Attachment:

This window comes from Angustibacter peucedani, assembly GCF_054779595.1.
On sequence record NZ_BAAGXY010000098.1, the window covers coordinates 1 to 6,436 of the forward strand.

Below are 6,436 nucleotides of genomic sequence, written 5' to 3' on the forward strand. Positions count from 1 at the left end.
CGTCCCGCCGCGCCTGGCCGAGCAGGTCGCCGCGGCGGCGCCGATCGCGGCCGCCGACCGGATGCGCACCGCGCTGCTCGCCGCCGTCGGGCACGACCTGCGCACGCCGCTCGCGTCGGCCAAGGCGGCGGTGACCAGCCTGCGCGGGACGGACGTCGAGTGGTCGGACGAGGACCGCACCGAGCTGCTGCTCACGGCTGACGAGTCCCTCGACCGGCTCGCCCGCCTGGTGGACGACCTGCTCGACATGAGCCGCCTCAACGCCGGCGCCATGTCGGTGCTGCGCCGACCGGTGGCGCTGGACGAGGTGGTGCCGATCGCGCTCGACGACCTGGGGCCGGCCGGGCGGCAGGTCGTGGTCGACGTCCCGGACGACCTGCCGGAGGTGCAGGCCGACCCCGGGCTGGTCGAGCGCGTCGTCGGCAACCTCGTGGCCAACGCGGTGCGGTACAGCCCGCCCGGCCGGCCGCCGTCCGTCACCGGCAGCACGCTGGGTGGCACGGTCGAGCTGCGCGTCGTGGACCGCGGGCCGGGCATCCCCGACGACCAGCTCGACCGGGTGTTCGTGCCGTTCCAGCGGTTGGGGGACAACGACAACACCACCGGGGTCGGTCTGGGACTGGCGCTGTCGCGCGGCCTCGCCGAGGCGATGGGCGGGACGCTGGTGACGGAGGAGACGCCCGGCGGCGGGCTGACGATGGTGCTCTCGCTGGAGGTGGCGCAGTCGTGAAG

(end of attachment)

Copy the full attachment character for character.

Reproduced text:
This window comes from Angustibacter peucedani, assembly GCF_054779595.1.
On sequence record NZ_BAAGXY010000098.1, the window covers coordinates 1 to 6,436 of the forward strand.

Below are 6,436 nucleotides of genomic sequence, written 5' to 3' on the forward strand. Positions count from 1 at the left end.
CGTCCCGCCGCGCCTGGCCGAGCAGGTCGCCGCGGCGGCGCCGATCGCGGCCGCCGACCGGATGCGCACCGCGCTGCTCGCCGCCGTCGGGCACGACCTGCGCACGCCGCTCGCGTCGGCCAAGGCGGCGGTGACCAGCCTGCGCGGGACGGACGTCGAGTGGTCGGACGAGGACCGCACCGAGCTGCTGCTCACGGCTGACGAGTCCCTCGACCGGCTCGCCCGCCTGGTGGACGACCTGCTCGACATGAGCCGCCTCAACGCCGGCGCCATGTCGGTGCTGCGCCGACCGGTGGCGCTGGACGAGGTGGTGCCGATCGCGCTCGACGACCTGGGGCCGGCCGGGCGGCAGGTCGTGGTCGACGTCCCGGACGACCTGCCGGAGGTGCAGGCCGACCCCGGGCTGGTCGAGCGCGTCGTCGGCAACCTCGTGGCCAACGCGGTGCGGTACAGCCCGCCCGGCCGGCCGCCGTCCGTCACCGGCAGCACGCTGGGTGGCACGGTCGAGCTGCGCGTCGTGGACCGCGGGCCGGGCATCCCCGACGACCAGCTCGACCGGGTGTTCGTGCCGTTCCAGCGGTTGGGGGACAACGACAACACCACCGGGGTCGGTCTGGGACTGGCGCTGTCGCGCGGCCTCGCCGAGGCGATGGGCGGGACGCTGGTGACGGAGGAGACGCCCGGCGGCGGGCTGACGATGGTGCTCTCGCTGGAGGTGGCGCAGTCGTGAAG